I was reading the recent book Variational Methods in Image Processing by Vese and Guyader which is quite interesting. In the book the authors discuss different types of image processing problems, from denoising and deblurring problems to image segmentation and beyond. The common theme is that they use Variational Methods, read as Calculus of Variations methods to take the noisy image and remove the noise. My question is, why do these scholars use Variational Methods (Euler-Lagrange Equation) to solve a problem that is not a Boundary Value Problem. Let me lay some foundation to the question.

Now these image problems are naturally optimization problems where I have some original image $f$ and I want to find a new image $u$ that best replicates $f$ but is subject to some constraints. The Rudin-Osher-Fatemi method sets up the problem this way:

$$ F(u)=\int_{\Omega}|D u|+\lambda \int_{\Omega}(K u-f)^{2} d x $$

Where the second term is the standard difference between the original image $f$ and the adjusted image $Ku$, and the first term is the Total Variation norm in the image, meaning the sum of the absolute value of the first difference between adjacent pixels.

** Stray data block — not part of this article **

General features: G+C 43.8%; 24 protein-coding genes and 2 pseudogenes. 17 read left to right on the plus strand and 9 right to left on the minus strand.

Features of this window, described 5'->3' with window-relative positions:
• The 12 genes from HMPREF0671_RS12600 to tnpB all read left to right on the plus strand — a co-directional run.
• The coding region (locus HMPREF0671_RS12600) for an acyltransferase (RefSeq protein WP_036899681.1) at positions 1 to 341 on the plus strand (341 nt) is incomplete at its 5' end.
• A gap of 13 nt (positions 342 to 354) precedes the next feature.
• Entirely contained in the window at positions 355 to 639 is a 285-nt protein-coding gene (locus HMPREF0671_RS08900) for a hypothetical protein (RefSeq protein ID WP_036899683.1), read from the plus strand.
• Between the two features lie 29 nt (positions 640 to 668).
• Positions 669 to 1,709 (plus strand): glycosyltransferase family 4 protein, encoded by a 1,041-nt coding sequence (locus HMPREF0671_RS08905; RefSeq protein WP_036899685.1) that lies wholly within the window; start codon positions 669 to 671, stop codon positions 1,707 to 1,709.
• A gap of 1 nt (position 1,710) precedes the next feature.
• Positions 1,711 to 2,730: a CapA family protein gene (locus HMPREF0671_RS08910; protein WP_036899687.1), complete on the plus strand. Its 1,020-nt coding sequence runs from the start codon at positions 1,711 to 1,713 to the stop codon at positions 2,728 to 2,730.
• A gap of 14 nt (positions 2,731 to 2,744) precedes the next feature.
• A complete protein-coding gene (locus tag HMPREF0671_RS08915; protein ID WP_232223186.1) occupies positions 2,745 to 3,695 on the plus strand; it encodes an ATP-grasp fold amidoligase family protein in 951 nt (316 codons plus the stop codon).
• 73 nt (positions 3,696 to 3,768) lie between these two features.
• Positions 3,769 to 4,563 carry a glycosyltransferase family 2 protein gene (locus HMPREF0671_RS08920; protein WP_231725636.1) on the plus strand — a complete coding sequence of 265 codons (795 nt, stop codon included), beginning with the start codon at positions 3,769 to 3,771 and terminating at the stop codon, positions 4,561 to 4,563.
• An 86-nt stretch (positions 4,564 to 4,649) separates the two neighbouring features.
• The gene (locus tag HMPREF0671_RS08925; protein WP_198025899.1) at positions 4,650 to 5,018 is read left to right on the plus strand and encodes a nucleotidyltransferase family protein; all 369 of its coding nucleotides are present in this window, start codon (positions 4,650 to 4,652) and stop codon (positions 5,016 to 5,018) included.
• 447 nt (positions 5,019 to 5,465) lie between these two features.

The solution to this problem sets up the Euler-Lagrange equation for the above energy function, and then minimizes that energy using gradient descent or such algorithms.

BUT, in my mind Calculus of Variations was always taught as a way to solve a boundary value problem. I am given two points, and I want to find the least energy path between those two points. So I have a BVP and I can either solve the optimization problem directly by discretizing the space between the two points and using shooting methods + opimizer to find the minimal energy path. Or I would use the Euler-Lagrange equation to find the least energy path as the numerical solution ODE or PDE--and thus avoiding minimization.

In looking at image processing problems, I did not have a sense of a boundary value problem? The initial image is fine but the final image is the result of optimization and not known before hand. Hence, can anyone explain why is the Variational approach used, or Euler-Lagrange approach?

Are they just using the E-L to find a minimum without thinking of a boundary value, or is there some other intuition going on that I am just not catching?


1 Answer 1


This turned out to be easier than I thought. Image processing is a boundary value problem, and the boundary is the set of pixels along the edge of the image. The common notation for this boundary in the Vese Guyader book is $\partial(\Omega)$, so that is not the most obvious notation for an image. Of course $\partial$ is often the boundary operator in differential topology too. I think for the Rudin-Osher-Fatemi method, there is a Neumann boundary condition, meaning that the first derivative at the boundary pixels is not changing.

So the answer was very easy after all.


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